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Title:Composing the body: narrative in the age of improvisation, 1770-1867
Author(s):Bechtold, Rebeccah
Director of Research:Loughran, Patricia
Doctoral Committee Chair(s):Loughran, Patricia
Doctoral Committee Member(s):Murison, Justine; Chai, Leon; Wood, Gillen
Department / Program:English
Degree Granting Institution:University of Illinois at Urbana-Champaign
Subject(s):American literature
Abstract:This dissertation analyzes how antebellum authors appropriated music—as bodily sentiment, scientific theory, and performative practice—to negotiate the social tensions that afflicted nineteenth century American culture. Drawing on a diverse archive of primary materials, I argue that music’s development into an improvisational aesthetic inspired sentimental authors to integrate musical form and theory into their compositional practices in ways that allowed them to explore the limits and freedoms of feeling. Pro-slavery southerners like Caroline Lee Hentz and Augusta Evans recognized a resemblance between European improvisation and the formless melodies of slave songs, forcing them to try to distinguish a white, sentimental musicality from “the wild, sad strains” of the slave. But other authors, including Herman Melville and Lydia Maria Child, took up the intersection of white and black musicality to recommend a new form of sympathetic listening, thereby challenging the nation’s dominate attitudes toward race.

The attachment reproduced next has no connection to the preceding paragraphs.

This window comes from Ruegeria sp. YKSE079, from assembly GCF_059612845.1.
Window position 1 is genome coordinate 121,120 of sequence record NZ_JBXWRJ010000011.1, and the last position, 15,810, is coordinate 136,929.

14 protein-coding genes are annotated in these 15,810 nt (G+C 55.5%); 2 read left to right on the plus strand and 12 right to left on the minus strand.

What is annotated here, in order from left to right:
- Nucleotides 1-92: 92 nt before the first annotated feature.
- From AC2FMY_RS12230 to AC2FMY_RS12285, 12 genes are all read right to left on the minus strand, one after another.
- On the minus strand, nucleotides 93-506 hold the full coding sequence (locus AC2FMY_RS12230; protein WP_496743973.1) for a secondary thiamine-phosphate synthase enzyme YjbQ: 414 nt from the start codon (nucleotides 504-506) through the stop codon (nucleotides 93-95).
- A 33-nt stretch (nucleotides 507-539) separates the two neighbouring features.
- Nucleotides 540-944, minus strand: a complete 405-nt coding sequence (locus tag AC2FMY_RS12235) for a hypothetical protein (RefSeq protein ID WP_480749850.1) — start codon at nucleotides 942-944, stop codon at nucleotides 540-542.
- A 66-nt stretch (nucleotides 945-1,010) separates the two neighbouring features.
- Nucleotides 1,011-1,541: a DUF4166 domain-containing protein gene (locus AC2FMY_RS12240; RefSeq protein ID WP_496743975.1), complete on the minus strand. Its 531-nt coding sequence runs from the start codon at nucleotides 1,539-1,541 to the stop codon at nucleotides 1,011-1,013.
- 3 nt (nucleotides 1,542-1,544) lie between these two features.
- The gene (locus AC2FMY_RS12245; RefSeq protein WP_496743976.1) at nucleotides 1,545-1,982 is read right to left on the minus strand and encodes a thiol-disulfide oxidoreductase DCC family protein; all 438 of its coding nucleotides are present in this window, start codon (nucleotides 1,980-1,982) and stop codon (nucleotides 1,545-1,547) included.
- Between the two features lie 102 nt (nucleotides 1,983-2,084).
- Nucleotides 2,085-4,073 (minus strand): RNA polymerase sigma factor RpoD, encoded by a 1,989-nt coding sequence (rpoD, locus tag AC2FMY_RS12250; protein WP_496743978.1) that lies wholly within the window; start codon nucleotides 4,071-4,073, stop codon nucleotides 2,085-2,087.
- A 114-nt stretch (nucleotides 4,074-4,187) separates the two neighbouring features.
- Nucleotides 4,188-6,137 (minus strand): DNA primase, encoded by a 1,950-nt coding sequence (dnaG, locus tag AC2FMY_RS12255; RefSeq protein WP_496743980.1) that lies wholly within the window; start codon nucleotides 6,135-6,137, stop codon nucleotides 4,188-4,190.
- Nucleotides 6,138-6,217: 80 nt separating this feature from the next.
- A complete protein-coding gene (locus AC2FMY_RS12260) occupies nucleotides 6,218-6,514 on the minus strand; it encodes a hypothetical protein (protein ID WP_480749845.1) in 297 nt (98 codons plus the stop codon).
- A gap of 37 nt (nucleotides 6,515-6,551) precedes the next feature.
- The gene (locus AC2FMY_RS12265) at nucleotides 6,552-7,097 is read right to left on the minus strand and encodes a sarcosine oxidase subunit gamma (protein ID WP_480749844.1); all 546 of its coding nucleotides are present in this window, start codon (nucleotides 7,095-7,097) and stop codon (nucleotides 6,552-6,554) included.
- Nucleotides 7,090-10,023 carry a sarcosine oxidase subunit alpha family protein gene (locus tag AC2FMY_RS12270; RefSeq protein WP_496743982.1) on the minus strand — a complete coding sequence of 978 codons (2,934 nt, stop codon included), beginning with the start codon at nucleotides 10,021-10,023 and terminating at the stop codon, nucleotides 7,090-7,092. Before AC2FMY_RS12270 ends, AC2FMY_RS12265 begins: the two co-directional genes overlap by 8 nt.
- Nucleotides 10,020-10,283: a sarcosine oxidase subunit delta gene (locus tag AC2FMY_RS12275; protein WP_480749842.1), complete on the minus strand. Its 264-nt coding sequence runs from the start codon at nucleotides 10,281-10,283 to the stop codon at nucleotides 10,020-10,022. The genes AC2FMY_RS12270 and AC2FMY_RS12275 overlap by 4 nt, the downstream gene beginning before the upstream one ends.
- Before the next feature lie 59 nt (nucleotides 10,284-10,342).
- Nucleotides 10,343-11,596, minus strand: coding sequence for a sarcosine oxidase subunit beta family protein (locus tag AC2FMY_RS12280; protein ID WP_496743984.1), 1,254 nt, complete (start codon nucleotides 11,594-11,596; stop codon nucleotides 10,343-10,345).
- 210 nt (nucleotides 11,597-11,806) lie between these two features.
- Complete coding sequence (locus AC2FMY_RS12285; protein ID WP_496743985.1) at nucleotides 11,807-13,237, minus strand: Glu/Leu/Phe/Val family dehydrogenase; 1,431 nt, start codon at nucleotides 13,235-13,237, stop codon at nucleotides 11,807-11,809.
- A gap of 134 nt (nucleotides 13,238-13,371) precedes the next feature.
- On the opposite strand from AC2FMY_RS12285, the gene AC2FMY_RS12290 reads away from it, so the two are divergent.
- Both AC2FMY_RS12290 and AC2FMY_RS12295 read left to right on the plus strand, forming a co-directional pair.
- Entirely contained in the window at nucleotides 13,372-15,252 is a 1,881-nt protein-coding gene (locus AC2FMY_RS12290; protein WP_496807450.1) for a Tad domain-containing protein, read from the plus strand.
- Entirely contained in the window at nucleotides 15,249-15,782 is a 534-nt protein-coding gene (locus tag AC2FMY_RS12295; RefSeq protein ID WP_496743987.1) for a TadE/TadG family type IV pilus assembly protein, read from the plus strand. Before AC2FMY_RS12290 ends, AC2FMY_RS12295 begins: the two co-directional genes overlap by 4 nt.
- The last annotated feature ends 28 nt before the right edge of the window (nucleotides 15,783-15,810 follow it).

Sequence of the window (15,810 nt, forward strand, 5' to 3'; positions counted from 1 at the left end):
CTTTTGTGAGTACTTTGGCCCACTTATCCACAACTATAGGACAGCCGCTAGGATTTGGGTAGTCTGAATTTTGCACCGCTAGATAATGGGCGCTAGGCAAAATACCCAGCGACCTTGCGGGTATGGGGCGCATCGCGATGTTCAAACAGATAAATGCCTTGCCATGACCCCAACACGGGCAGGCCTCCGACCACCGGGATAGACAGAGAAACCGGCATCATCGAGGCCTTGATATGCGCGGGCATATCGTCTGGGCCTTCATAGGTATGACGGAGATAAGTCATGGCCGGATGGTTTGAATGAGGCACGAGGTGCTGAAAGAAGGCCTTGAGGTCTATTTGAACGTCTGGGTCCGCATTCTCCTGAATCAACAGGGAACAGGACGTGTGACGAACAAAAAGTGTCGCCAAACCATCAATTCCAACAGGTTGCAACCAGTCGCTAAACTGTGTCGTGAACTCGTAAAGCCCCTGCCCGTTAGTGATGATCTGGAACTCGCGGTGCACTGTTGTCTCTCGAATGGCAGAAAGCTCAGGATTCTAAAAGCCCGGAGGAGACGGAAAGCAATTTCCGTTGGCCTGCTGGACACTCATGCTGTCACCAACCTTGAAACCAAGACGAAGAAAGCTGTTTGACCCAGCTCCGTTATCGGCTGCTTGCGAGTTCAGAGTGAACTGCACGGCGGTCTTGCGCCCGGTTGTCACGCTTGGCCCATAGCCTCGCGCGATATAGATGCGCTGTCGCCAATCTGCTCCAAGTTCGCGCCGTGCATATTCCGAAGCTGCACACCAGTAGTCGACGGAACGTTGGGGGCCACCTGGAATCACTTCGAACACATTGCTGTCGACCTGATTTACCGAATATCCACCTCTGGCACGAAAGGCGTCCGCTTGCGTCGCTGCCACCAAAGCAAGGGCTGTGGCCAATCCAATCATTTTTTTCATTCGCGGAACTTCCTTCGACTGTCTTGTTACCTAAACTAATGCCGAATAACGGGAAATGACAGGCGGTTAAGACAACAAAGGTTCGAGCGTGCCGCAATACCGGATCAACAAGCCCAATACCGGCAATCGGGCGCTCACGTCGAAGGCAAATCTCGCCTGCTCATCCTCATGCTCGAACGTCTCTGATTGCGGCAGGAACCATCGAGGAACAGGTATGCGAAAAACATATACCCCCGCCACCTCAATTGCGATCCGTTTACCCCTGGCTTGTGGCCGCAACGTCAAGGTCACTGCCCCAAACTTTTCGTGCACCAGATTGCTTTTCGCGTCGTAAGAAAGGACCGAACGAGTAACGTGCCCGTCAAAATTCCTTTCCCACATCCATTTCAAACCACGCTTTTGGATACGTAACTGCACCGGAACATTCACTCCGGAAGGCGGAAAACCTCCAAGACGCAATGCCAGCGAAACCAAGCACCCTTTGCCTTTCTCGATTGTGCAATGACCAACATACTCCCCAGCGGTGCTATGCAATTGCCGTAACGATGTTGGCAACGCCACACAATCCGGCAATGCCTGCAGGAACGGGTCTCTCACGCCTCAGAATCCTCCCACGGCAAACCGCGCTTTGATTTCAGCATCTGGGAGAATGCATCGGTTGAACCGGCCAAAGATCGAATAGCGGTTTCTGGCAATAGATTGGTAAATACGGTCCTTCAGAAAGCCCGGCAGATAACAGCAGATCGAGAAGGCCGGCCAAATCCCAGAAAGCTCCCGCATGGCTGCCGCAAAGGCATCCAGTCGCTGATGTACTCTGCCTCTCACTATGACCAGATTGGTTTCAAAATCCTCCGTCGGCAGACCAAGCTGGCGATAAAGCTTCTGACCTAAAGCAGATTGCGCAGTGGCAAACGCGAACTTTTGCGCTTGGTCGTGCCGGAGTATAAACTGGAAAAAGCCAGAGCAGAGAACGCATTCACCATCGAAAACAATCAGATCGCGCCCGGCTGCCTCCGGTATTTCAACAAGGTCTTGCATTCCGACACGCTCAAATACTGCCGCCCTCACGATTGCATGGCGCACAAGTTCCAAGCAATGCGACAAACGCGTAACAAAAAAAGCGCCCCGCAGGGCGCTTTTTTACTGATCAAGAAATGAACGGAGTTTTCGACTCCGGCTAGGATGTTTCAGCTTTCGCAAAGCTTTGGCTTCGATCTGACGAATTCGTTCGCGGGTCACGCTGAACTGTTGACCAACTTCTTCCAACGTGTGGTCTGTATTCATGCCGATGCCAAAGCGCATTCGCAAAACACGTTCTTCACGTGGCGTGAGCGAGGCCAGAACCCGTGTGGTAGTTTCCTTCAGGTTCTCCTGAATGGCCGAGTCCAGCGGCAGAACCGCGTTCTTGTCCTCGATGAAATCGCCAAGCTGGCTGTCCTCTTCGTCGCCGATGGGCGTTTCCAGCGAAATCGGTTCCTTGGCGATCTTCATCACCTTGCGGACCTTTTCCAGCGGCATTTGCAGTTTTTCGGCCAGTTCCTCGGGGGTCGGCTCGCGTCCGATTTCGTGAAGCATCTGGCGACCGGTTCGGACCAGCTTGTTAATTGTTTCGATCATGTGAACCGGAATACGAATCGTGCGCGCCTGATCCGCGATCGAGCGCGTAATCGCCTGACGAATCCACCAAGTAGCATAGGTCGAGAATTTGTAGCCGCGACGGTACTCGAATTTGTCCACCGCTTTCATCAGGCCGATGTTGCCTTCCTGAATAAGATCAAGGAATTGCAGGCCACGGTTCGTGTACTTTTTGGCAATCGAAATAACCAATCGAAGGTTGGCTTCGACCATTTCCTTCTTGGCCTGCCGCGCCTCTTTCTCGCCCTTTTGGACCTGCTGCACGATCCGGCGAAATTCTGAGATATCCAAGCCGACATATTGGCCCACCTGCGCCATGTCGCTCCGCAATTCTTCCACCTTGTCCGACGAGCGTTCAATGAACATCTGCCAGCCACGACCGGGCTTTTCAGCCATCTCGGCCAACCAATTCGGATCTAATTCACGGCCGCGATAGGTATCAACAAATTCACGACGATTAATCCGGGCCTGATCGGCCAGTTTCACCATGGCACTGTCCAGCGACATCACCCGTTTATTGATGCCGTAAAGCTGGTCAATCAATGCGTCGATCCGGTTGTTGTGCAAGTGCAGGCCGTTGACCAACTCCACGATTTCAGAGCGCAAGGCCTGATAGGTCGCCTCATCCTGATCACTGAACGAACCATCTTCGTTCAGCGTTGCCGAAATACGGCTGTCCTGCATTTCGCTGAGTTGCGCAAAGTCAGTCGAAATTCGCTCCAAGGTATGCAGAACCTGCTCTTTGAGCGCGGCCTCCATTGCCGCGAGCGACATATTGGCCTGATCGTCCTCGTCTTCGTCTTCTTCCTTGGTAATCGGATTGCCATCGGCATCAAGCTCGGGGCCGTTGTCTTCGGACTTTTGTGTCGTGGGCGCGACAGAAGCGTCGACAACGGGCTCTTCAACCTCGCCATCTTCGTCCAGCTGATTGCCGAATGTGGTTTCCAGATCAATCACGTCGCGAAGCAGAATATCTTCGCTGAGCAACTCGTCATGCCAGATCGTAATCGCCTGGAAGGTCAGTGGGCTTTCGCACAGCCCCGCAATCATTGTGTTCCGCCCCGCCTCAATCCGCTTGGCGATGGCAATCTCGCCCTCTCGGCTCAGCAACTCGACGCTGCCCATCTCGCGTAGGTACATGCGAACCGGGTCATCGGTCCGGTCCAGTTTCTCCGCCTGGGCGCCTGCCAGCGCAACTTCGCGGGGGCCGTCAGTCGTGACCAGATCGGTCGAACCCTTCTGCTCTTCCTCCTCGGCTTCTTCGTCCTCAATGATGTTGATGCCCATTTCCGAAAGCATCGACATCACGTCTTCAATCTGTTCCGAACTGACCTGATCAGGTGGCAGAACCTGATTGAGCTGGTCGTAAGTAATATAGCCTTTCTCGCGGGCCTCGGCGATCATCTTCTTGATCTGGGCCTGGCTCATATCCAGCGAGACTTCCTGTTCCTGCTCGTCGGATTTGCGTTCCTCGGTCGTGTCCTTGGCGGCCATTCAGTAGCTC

Issue Date:2012-09-18
Rights Information:Copyright 2012 Rebeccah Bechtold
Date Available in IDEALS:2012-09-18
Date Deposited:2012-08

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